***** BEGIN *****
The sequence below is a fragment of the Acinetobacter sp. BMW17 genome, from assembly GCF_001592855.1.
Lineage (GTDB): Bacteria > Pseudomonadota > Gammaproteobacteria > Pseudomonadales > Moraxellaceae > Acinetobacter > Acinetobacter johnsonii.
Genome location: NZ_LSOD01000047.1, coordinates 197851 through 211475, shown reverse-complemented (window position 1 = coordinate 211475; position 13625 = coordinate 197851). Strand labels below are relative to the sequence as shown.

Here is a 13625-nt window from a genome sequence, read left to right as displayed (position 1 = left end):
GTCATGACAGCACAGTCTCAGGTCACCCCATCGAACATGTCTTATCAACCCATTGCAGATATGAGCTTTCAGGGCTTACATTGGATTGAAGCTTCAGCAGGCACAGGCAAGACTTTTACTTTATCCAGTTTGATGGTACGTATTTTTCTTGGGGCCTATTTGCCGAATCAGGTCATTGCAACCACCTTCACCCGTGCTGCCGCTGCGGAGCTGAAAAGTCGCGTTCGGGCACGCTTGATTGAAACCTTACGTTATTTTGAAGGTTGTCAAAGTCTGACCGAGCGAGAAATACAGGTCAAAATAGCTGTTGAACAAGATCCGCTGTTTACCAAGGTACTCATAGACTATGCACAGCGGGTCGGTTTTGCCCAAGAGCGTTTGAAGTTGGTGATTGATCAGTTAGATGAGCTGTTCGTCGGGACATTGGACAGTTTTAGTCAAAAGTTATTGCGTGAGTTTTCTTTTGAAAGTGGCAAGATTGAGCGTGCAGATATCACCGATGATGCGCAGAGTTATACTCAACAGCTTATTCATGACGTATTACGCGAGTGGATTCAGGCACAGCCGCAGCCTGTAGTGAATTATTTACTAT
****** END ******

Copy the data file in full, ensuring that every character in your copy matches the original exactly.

The sequence below is a fragment of the Acinetobacter sp. BMW17 genome, from assembly GCF_001592855.1.
Lineage (GTDB): Bacteria > Pseudomonadota > Gammaproteobacteria > Pseudomonadales > Moraxellaceae > Acinetobacter > Acinetobacter johnsonii.
Genome location: NZ_LSOD01000047.1, coordinates 197851 through 211475, shown reverse-complemented (window position 1 = coordinate 211475; position 13625 = coordinate 197851). Strand labels below are relative to the sequence as shown.

Here is a 13625-nt window from a genome sequence, read left to right as displayed (position 1 = left end):
GTCATGACAGCACAGTCTCAGGTCACCCCATCGAACATGTCTTATCAACCCATTGCAGATATGAGCTTTCAGGGCTTACATTGGATTGAAGCTTCAGCAGGCACAGGCAAGACTTTTACTTTATCCAGTTTGATGGTACGTATTTTTCTTGGGGCCTATTTGCCGAATCAGGTCATTGCAACCACCTTCACCCGTGCTGCCGCTGCGGAGCTGAAAAGTCGCGTTCGGGCACGCTTGATTGAAACCTTACGTTATTTTGAAGGTTGTCAAAGTCTGACCGAGCGAGAAATACAGGTCAAAATAGCTGTTGAACAAGATCCGCTGTTTACCAAGGTACTCATAGACTATGCACAGCGGGTCGGTTTTGCCCAAGAGCGTTTGAAGTTGGTGATTGATCAGTTAGATGAGCTGTTCGTCGGGACATTGGACAGTTTTAGTCAAAAGTTATTGCGTGAGTTTTCTTTTGAAAGTGGCAAGATTGAGCGTGCAGATATCACCGATGATGCGCAGAGTTATACTCAACAGCTTATTCATGACGTATTACGCGAGTGGATTCAGGCACAGCCGCAGCCTGTAGTGAATTATTTACTAT